Although it is has been considered difficult to treat (and sometimes diagnose), it appears that one underlying symptom in PTSD is neuroinflammation.
It is estimated that approximately 8% of Americans will develop Post Traumatic Stress Disorder (PTSD) at some point in their life, but nearly 70% of the same population will experience a traumatic situation. So why do some people develop PTSD while others do not? As is the case with TBI/concussion, ethics prevents controlled studies of the development of PTSD, but there are other ways to tease apart what might be going on.
Two recent reviews (Speer et al. 2018 and Michopoulos et al. 2017) explored the connection between systemic inflammation and the development of PTSD, showing strong evidence linking the two. While there are some inconsistencies in the literature on the subject, there is still a strong case to be made for a likely link to systemic, low-grade inflammation. As addressed in the table below from Michopoulos et al. 2017, numerous studies have found an association between the presence of pro-inflammatory markers and PTSD, but other studies have found either the opposite or no correlation, indicating that it’s not a simple, straightforward answer. Furthermore, while correlation was upheld with 4 of 6 markers in a meta-analysis by Passos et al. (2015), correlation does not always mean causation–perhaps chronic PTSD led to the development of an inflammatory response due to factors such as medications, alcohol use, poor diet, lack of exercise, or poor sleep patterns, or inflammation directly caused by the trauma led to the development of PTSD, or inflammation present prior to the trauma set the stage for PTSD to develop post trauma, or perhaps any combination of those.
Speer et al. (2018) lays out the connection between PTSD and chronic disease such as diabetes, cardiovascular disease, and autoimmune diseases, which are also correlated with chronic inflammation. Those with PTSD are, in fact, at greater risk for developing such chronic diseases than the general population (Britvić et al. 2015). Other comorbidities include major depression, substance/alcohol abuse, Parkinson’s Disease, and suicide, which can also be downstream effects of chronic inflammation. So regardless of where the inflammation is coming from, it’s important to understand the further risks associated with it, as well as the importance of working to reverse the imbalances leading to chronic inflammation.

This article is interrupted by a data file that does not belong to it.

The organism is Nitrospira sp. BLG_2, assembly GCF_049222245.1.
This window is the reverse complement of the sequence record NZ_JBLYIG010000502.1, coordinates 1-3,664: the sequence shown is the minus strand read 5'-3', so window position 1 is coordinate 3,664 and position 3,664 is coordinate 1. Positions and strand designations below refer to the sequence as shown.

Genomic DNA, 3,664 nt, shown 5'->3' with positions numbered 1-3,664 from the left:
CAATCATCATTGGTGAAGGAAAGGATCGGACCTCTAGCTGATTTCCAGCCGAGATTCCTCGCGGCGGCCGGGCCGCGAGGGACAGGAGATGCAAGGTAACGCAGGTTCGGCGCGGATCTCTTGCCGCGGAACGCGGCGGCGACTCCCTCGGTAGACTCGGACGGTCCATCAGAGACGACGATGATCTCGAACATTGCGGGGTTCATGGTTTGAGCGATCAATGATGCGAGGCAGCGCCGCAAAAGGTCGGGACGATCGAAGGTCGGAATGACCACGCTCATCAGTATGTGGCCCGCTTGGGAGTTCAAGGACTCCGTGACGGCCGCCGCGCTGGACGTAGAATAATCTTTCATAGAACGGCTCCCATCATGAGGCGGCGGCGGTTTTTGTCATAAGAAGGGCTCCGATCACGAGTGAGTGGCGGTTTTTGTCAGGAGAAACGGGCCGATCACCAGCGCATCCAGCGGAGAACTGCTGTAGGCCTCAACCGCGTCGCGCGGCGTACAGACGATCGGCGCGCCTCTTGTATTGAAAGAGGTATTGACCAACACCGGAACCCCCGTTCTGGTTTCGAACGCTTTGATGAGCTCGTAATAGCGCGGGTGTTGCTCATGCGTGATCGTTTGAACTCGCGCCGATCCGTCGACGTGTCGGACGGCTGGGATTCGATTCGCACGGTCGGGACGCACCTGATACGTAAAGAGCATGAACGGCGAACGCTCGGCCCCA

Modern, conventional medicine likes to find one-to-one cause and effect links to explain diseases and disorders, but sometimes reality is more complicated. Preexisting inflammation and trauma-induced inflammation could both be the culprit in turning on the switch to PTSD. Regardless, the treatment would be the same—namely lifestyle changes to help reduce systemic inflammation. Things like exercise, healthy diet, protecting sleep, reducing stress, and avoiding inflammatory substances like alcohol and drugs are all great ways to reduce inflammation. Since everyone is different, it can be helpful to have a tool such as a Brain Gauge to help track progress and determine which lifestyle change(s) are most helpful to you. In fact, a PTSD study using the Brain Gauge was recently completed (we will report the complete results of that in a later post), and a wide range of treatments/therapies were used, but the important facet of that study was that patients demonstrated significant improvement over the 3 month time period that they were in the program. This improvement was reflected in their Brain Gauge scores, and the data from one of those patients is shown below. Clearly, the patient benefitted greatly from the program, and from our perspective, this kind of data is pretty easy to read and understand. As an aside, we think that this kind of data is much easier to obtain and interpret than the type reported in the Table above. Patients benefit from seeing the Brain Gauge scores – it improves compliance because they can see the incremental changes in performance that are long term. Self-perception is not the best measure for evaluating small daily changes (e.g., the boiling frog syndrome), and patients could become frustrated if positive results are not immediately perceptible. The program demonstrated a 24% improvement in performance (on average) across all patients.
Britvić D, Antičević V, Kaliterna M, Lušić L, Beg A, Brajević-Gizdić I, Kudrić M, Stupalo Ž, Krolo V, Pivac N. Comorbidities with Posttraumatic Stress Disorder (PTSD) among combat veterans: 15 years postwar analysis. International Journal of Clinical and Health Psychology. 2015 May 1;15(2):81-92.
Michopoulos V, Powers A, Gillespie CF, Ressler KJ, Jovanovic T. Inflammation in fear-and anxiety-based disorders: PTSD, GAD, and beyond. Neuropsychopharmacology. 2017 Jan;42(1):254.
Passos IC, Vasconcelos-Moreno MP, Costa LG, Kunz M, Brietzke E, Quevedo J, Salum G, Magalhães PV, Kapczinski F, Kauer-Sant’Anna M. Inflammatory markers in post-traumatic stress disorder: a systematic review, meta-analysis, and meta-regression. The Lancet Psychiatry. 2015 Nov 1;2(11):1002-12…
Speer K, Upton D, Semple S, McKune A. Systemic low-grade inflammation in post-traumatic stress disorder: a systematic review. Journal of inflammation research. 2018;11:111.